We also found that CYCLOPS candidates are highly enriched among 1,336 human genes that are homologous to the set of genes found to be essential in S. cerevisiae (Zhang and Lin, 2009) (p<0.0001) and exhibit comparable rates of genetic and epigenetic alterations (Table S3). A pathway enrichment analysis showed the spliceosome, proteasome, and ribosome were the most highly enriched pathways among CYCLOPS candidates (KS statistic FDR = 1.4×10−8, 2.7×10−5, and 1.8×10−4 respectively) and in our analysis of the Validation set (FDR = 3.1×10−15; 1.5×10−12; and 2.3×10−17 respectively). Together, these observations indicate that CYCLOPS genes are a unique subset of cell essential genes for which partial but not complete suppression is compatible with cancer cell viability.
These observations lead us to hypothesize that copy-number loss might unveil vulnerabilities in CYCLOPS genes through decreased gene expression. We therefore evaluated the relation between copy-number loss and expression using integrated SNP and expression data for 16,767 and 11,118 genes respectively in two panels of samples: the Cancer Cell Line Encyclopedia (CCLE of 806 cell lines across 24 cancer types) (Barretina et al., 2012), and 429 ovarian cancers profiled by The Cancer Genome Atlas Project (Bell et al., 2011). We found that the average strength of correlation between copy-number loss and mRNA expression was significantly higher for CYCLOPS candidates than for the other genes in our analysis (CCLE r=0.39 vs. 0.26, p<0.0001; TCGA, r=0.44 vs. 0.34, p=0.0017, Fig S1C).
PSMC2 (Rpt1) was the highest-ranked CYCLOPS candidate in our original analysis and was also significant in the Validation dataset. PSMC2 is part of the 19S regulatory complex of the 26S proteasome, responsible for catalyzing the unfolding and translocation of substrates into the 20S proteasome (Smith et al., 2011). Either one or two 19S regulatory complexes combine with a single 20S catalytic complex to form, respectively, a singly- or doubly-capped (26S1 or 26S2) complete 26S proteasome (Finley, 2009). PSMC2 expression is essential for 19S and 26S proteasome assembly (Kaneko et al., 2009).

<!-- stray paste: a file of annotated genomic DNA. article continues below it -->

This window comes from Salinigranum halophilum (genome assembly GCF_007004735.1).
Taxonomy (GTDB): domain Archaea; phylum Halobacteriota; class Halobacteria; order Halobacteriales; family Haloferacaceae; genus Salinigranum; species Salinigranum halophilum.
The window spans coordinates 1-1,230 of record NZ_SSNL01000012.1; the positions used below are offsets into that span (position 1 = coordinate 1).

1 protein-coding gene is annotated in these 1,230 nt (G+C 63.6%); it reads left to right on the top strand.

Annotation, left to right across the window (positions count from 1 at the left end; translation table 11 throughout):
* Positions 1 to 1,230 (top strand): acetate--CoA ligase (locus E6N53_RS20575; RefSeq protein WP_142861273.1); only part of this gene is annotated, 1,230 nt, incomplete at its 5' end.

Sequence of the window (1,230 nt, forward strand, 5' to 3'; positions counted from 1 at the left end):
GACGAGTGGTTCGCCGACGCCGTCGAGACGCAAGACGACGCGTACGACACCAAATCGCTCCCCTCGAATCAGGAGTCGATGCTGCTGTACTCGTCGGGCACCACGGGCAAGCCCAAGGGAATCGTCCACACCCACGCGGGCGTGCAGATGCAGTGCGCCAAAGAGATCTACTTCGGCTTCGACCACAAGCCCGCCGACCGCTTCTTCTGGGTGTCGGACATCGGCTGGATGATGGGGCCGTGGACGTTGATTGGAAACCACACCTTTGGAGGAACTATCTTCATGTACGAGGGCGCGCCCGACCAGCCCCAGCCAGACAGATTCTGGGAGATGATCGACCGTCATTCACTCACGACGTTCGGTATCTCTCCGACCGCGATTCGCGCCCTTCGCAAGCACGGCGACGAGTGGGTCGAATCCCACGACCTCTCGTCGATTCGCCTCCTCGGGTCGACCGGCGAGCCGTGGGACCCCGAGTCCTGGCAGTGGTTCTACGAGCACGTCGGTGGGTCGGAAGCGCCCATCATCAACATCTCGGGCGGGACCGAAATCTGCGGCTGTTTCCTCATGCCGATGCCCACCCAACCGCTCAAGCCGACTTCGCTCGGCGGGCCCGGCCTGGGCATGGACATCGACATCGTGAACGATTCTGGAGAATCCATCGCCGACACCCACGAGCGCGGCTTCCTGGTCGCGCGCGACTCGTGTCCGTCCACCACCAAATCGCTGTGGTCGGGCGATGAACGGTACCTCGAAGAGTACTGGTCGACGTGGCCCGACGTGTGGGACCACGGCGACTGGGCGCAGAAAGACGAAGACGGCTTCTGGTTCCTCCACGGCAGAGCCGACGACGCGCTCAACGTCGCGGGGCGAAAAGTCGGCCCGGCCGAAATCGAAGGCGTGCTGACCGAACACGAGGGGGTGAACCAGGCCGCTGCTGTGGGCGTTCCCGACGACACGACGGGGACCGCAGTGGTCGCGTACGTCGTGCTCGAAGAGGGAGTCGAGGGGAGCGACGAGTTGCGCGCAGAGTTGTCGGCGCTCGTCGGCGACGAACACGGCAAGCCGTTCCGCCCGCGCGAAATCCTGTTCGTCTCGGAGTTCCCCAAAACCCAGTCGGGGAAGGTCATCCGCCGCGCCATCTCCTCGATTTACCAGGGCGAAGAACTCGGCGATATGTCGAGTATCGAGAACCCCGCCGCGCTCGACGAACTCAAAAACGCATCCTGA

To minimize the possibility that other genetic alteration(s) confounded our analyses, we determined whether expression or copy-number levels of every other gene for which we had data showed significant correlations with PSMC2 sensitivity. Low PSMC2 expression (FDR<0.017) and PSMC2 copy-number loss (FDR<0.008) were the features most significantly correlated with PSMC2 sensitivity (Table S4). Conversely, among the 7,250 genes in our Achilles analysis, sensitivity to PSMC2 was the only feature that correlated with PSMC2 copy-number loss (FDR<0.25, Table S5). In particular, among all 47 other proteasome components surveyed, neither expression levels nor copy-number status significantly correlated with PSMC2 sensitivity. We also found no evidence that suppression of any of the other proteasome components inhibited the proliferation of cell lines with PSMC2 copy-number loss. The association between PSMC2 copy-number loss and PSMC2 sensitivity also remained significant when cells with PSMC2 copy-number gains were excluded from the analysis (p=0.0006).
To estimate the differential sensitivity of cell lines harboring normal copies or copy-number loss of PSMC2 to gene suppression, we compared the effects of PSMC2 suppression to that observed when we suppressed the oncogenes KRAS, PIK3CA, and BRAF. In consonance with prior studies (Weinstein and Joe, 2006), suppression of these oncogenes inhibited proliferation of cells harboring mutated and constitutively active oncogenes compared to cells expressing wild-type proto-oncogenes (p<2×10−5 in each case) (Fig 2A). However, the difference in PSMC2 dependency scores between cell lines with and without PSMC2 copy-number loss (PSMC2Loss and PSMC2Neutral, respectively) was greater than for any of these oncogenes (Fig 2A).